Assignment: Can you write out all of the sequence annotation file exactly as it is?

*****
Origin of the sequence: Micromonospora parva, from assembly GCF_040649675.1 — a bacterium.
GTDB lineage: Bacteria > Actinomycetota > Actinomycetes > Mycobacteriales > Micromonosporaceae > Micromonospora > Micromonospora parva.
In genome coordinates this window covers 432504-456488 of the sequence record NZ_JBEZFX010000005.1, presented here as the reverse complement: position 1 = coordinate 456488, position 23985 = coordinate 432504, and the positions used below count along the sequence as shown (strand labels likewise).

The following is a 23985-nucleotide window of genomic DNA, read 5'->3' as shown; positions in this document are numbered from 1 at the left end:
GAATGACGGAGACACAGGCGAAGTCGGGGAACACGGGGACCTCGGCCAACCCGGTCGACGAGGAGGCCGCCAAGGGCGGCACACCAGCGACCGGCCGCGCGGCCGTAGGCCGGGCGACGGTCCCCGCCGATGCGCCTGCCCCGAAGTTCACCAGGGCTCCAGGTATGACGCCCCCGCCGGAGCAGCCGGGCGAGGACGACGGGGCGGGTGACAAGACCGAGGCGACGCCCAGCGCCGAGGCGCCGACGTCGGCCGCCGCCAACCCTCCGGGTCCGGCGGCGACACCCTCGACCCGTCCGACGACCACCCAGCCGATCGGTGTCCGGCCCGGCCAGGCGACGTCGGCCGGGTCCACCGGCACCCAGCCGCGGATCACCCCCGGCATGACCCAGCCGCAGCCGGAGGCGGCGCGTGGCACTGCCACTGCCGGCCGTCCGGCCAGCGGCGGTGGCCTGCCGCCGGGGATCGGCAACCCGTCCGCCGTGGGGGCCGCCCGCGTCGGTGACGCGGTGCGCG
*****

Origin of the sequence: Micromonospora parva, from assembly GCF_040649675.1 — a bacterium.
GTDB lineage: Bacteria > Actinomycetota > Actinomycetes > Mycobacteriales > Micromonosporaceae > Micromonospora > Micromonospora parva.
In genome coordinates this window covers 432504-456488 of the sequence record NZ_JBEZFX010000005.1, presented here as the reverse complement: position 1 = coordinate 456488, position 23985 = coordinate 432504, and the positions used below count along the sequence as shown (strand labels likewise).

The following is a 23985-nucleotide window of genomic DNA, read 5'->3' as shown; positions in this document are numbered from 1 at the left end:
GAATGACGGAGACACAGGCGAAGTCGGGGAACACGGGGACCTCGGCCAACCCGGTCGACGAGGAGGCCGCCAAGGGCGGCACACCAGCGACCGGCCGCGCGGCCGTAGGCCGGGCGACGGTCCCCGCCGATGCGCCTGCCCCGAAGTTCACCAGGGCTCCAGGTATGACGCCCCCGCCGGAGCAGCCGGGCGAGGACGACGGGGCGGGTGACAAGACCGAGGCGACGCCCAGCGCCGAGGCGCCGACGTCGGCCGCCGCCAACCCTCCGGGTCCGGCGGCGACACCCTCGACCCGTCCGACGACCACCCAGCCGATCGGTGTCCGGCCCGGCCAGGCGACGTCGGCCGGGTCCACCGGCACCCAGCCGCGGATCACCCCCGGCATGACCCAGCCGCAGCCGGAGGCGGCGCGTGGCACTGCCACTGCCGGCCGTCCGGCCAGCGGCGGTGGCCTGCCGCCGGGGATCGGCAACCCGTCCGCCGTGGGGGCCGCCCGCGTCGGTGACGCGGTGCGCG